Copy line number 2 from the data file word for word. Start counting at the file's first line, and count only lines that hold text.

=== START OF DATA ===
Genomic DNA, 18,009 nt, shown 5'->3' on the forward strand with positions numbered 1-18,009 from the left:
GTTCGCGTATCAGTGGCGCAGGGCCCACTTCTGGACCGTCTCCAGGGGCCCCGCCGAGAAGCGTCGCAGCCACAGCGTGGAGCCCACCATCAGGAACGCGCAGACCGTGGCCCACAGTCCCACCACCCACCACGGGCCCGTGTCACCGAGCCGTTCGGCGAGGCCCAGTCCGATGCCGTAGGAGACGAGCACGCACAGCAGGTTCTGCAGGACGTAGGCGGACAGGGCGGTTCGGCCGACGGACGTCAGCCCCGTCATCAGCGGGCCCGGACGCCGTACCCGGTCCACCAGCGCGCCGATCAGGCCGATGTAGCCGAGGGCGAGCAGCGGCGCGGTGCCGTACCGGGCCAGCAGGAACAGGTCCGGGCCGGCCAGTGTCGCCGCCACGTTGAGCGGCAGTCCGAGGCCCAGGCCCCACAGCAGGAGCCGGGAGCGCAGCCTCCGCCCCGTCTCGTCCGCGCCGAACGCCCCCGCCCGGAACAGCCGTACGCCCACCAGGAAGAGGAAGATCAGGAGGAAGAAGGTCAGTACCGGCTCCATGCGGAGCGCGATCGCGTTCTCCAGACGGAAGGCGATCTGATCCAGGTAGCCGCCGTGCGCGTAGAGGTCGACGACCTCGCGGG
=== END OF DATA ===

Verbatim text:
GTTCGCGTATCAGTGGCGCAGGGCCCACTTCTGGACCGTCTCCAGGGGCCCCGCCGAGAAGCGTCGCAGCCACAGCGTGGAGCCCACCATCAGGAACGCGCAGACCGTGGCCCACAGTCCCACCACCCACCACGGGCCCGTGTCACCGAGCCGTTCGGCGAGGCCCAGTCCGATGCCGTAGGAGACGAGCACGCACAGCAGGTTCTGCAGGACGTAGGCGGACAGGGCGGTTCGGCCGACGGACGTCAGCCCCGTCATCAGCGGGCCCGGACGCCGTACCCGGTCCACCAGCGCGCCGATCAGGCCGATGTAGCCGAGGGCGAGCAGCGGCGCGGTGCCGTACCGGGCCAGCAGGAACAGGTCCGGGCCGGCCAGTGTCGCCGCCACGTTGAGCGGCAGTCCGAGGCCCAGGCCCCACAGCAGGAGCCGGGAGCGCAGCCTCCGCCCCGTCTCGTCCGCGCCGAACGCCCCCGCCCGGAACAGCCGTACGCCCACCAGGAAGAGGAAGATCAGGAGGAAGAAGGTCAGTACCGGCTCCATGCGGAGCGCGATCGCGTTCTCCAGACGGAAGGCGATCTGATCCAGGTAGCCGCCGTGCGCGTAGAGGTCGACGACCTCGCGGG